Date expected for Kabul-Taliban meeting: Afghan official
Talks in Kabul on Tuesday between representatives of four countries trying to end Afghanistan's war with the Taliban are likely to set a date for a face-to-face meeting between the two sides, an Afghan official said.
Kabul: Talks in Kabul on Tuesday between representatives of four countries trying to end Afghanistan's war with the Taliban are likely to set a date for a face-to-face meeting between the two sides, an Afghan official said.
Representatives of Afghanistan, Pakistan, China and the United States are meeting in the Afghan capital for a fourth round of discussions setting conditions for eventual peace talks between Kabul and the Taliban.
Javid Faisal, the deputy spokesman for Afghan Chief Executive Abdullah Abdullah, told The Associated Press the delegates "should give a date for the first direct peace talks."
Delegates agreed at their last meeting in Islamabad on February 6 to work toward bringing the two sides together to restart a peace process derailed last summer by the revelation that the Taliban's one-eyed leader Mullah Mohammad Omar had been dead for more than two years — before the end of February.
"We are expecting a result of that agreement which should give us a date for the first direct peace talks," Faisal said. In remarks opening the meeting Tuesday, Afghan Foreign Minister Salahuddin Rabbani said details of that first meeting would be announced before the end of February.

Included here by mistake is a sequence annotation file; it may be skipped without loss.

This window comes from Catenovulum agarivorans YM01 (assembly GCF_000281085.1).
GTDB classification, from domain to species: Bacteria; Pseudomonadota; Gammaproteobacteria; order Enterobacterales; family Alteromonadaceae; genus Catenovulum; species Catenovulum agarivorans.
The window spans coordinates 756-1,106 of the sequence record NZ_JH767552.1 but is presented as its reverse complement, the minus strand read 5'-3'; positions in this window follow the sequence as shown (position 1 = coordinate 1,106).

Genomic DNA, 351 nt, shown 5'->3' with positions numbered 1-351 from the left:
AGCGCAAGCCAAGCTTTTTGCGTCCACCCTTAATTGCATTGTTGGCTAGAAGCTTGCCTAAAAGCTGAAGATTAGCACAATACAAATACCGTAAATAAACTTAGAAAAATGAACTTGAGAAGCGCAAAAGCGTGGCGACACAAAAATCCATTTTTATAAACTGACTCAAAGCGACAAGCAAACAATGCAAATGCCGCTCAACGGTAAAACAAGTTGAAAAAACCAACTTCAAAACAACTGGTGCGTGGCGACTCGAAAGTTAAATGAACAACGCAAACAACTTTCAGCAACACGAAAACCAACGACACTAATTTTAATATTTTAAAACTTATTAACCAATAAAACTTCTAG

Earlier meetings set a roadmap for formal peace talks. The insurgency is now in its 15th year.
Details have not been made public, though officials close to the talks have said Kabul demands a reduction in violence as a sign of the Taliban's sincerity.
While the process may take months or even years, these preliminary meetings which do not include the Taliban — are setting conditions for a deal, including Taliban recognition of Afghanistan's constitution and sovereignty.
The four countries have called on the Taliban to enter peace talks with Kabul and said in earlier communiques they want the two sides to work toward cutting violence that has killed thousands of Afghan civilians since the insurgency started.
Taliban leaders, who fled across the Pakistan border to escape the 2001 US invasion, are believed to be harbored by Pakistani authorities, in particular the ISI intelligence agency, in cities including Quetta, Karachi and Peshawar.
While Pakistan denies providing safe havens for the insurgents, Afghan President Ashraf Ghani has led accusations that the Taliban are a proxy force for Islamabad's policy of using Afghanistan as a battleground to thwart India's regional interests, which are mostly soft power and development aid.